Then there’s research done the fast way, where you steal a battle outright.  This is especially useful when the military aspect of the plot isn’t the main thing – maybe you’re more interested in the romance, or the politics, or the class/race/gender/whatever issues – but you’ve nevertheless found yourself in a corner of the story where the only way out is through this enormous set-piece battle that you somehow have to write.

What you do, at that point, is pick a historical battle from roughly the same era-and-tech-equivalent as your fictional one, and shamelessly use the terrain and maneuvers and eventual outcome of that battle as the template for your own.  It helps to pick a relatively obscure engagement – more people than you suspect are likely to recognize the double-envelopment of Cannae, or the defense of Little Round Top at Gettysburg – and to pick a single point of view character and stick as much as possible to just what he or she is experiencing.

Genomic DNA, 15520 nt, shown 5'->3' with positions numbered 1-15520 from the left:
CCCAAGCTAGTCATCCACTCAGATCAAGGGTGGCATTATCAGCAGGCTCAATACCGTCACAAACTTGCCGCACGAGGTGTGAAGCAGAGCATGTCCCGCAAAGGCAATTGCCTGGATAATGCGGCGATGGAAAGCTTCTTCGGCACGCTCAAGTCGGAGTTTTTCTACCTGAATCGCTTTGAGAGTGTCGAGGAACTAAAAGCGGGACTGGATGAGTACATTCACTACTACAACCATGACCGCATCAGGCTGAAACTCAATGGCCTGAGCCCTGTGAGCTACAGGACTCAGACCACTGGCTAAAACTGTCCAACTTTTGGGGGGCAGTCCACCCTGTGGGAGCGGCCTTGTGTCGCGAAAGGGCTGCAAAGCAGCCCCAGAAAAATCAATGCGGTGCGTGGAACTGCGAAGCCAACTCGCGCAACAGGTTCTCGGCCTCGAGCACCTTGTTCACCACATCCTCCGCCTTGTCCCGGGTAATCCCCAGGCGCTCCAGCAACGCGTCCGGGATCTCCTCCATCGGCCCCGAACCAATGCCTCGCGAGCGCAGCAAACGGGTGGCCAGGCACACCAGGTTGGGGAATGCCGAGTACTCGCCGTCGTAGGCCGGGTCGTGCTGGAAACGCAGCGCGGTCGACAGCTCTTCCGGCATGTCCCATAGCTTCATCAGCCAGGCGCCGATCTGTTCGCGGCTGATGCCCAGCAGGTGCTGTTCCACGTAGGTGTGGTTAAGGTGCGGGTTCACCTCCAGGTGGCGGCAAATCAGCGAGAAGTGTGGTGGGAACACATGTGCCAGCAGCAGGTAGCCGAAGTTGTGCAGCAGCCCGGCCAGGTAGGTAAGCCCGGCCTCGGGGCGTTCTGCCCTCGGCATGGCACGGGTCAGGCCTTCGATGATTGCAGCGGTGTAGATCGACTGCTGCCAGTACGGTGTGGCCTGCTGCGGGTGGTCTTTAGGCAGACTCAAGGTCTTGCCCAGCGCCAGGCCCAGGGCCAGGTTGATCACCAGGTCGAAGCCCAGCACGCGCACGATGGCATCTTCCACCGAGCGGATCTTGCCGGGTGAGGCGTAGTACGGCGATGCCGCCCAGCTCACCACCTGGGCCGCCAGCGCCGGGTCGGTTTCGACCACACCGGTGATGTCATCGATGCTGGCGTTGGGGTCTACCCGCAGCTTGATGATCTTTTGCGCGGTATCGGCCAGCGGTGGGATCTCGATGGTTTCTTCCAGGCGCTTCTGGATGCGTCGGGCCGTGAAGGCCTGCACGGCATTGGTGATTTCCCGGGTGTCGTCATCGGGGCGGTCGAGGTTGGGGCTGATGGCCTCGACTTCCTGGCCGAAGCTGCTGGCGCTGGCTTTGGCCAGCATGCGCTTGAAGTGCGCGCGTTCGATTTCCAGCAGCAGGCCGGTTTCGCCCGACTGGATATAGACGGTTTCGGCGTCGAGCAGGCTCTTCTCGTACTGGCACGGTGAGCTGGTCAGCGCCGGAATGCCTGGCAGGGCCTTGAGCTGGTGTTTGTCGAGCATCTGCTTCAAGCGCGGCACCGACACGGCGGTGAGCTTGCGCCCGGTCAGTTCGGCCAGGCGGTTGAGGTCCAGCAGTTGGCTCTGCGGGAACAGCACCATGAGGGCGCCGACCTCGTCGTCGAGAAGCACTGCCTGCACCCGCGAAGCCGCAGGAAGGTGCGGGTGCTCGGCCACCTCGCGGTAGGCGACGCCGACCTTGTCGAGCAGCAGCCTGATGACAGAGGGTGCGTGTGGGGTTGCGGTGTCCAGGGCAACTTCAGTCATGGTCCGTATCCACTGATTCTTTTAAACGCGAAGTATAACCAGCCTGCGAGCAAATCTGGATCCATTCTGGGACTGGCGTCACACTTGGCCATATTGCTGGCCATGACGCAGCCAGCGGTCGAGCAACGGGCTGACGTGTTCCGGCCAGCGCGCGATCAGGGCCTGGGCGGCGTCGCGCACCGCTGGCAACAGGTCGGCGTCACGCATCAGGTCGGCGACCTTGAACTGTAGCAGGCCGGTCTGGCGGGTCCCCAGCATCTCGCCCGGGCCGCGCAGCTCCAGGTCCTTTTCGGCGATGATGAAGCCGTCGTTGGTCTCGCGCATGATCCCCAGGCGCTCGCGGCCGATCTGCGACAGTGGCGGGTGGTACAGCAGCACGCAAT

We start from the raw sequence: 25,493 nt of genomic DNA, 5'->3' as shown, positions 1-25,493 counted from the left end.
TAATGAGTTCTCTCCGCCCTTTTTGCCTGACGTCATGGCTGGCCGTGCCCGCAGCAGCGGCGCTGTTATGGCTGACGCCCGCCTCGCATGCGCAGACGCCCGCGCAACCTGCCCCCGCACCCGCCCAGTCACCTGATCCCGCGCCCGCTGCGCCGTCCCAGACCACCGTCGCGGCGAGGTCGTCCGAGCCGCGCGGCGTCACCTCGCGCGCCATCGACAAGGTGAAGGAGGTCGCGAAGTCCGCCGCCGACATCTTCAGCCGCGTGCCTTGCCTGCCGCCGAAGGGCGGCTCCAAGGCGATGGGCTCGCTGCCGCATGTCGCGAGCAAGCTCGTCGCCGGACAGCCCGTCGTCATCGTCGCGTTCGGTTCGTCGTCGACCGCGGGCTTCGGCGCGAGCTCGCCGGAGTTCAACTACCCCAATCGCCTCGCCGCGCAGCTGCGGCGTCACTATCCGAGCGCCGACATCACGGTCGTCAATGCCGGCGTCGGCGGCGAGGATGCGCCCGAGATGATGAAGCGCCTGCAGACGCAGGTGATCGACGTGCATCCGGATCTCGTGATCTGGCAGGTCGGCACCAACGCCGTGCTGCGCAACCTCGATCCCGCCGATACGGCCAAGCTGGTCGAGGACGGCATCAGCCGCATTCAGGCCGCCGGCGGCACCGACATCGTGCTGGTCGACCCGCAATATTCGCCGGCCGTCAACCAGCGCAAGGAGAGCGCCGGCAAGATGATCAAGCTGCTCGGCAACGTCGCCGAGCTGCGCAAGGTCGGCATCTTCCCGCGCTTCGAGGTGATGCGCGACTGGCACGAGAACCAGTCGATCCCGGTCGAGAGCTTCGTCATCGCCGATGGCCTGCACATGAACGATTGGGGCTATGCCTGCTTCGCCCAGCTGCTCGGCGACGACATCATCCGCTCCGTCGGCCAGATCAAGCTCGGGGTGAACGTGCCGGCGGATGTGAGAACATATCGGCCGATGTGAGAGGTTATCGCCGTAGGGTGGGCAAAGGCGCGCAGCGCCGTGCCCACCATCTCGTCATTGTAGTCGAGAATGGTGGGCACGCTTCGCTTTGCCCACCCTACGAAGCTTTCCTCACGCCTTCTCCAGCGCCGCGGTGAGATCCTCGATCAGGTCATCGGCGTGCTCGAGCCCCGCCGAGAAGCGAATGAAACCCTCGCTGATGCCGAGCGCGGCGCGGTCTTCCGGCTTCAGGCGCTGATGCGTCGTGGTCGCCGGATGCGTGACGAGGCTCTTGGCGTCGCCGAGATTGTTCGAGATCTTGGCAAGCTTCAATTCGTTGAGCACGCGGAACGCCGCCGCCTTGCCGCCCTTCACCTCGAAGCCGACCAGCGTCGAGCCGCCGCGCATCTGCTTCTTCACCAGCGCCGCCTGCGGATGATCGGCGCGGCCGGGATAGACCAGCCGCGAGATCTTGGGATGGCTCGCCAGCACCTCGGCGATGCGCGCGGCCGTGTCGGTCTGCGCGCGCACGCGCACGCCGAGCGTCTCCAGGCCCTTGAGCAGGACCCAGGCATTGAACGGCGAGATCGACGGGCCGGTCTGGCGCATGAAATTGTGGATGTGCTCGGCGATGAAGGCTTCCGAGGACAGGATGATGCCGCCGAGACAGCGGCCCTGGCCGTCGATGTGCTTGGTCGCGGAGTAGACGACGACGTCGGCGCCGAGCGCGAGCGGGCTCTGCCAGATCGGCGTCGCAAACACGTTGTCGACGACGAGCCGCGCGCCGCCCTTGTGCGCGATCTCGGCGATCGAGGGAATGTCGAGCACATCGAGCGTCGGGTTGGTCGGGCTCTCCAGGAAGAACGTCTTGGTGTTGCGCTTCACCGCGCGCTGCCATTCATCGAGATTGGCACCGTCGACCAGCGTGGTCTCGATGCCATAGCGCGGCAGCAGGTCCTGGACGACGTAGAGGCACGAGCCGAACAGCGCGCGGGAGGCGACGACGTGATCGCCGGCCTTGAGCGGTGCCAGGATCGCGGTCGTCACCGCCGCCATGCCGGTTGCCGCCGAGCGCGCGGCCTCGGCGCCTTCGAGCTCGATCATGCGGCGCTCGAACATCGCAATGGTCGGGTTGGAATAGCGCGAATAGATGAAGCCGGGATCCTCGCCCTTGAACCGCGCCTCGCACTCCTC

And then you don’t tell anybody what battle you stole.  If some fan writes you a letter, or corners you at a convention or a book signing, and says, “Hey – wasn’t that space battle in Book Two of your trilogy a rip-off of the Battle of the River Plate, only in space?”, you can give them a big smile and say, “Why, yes, indeed!  How clever of you to notice!”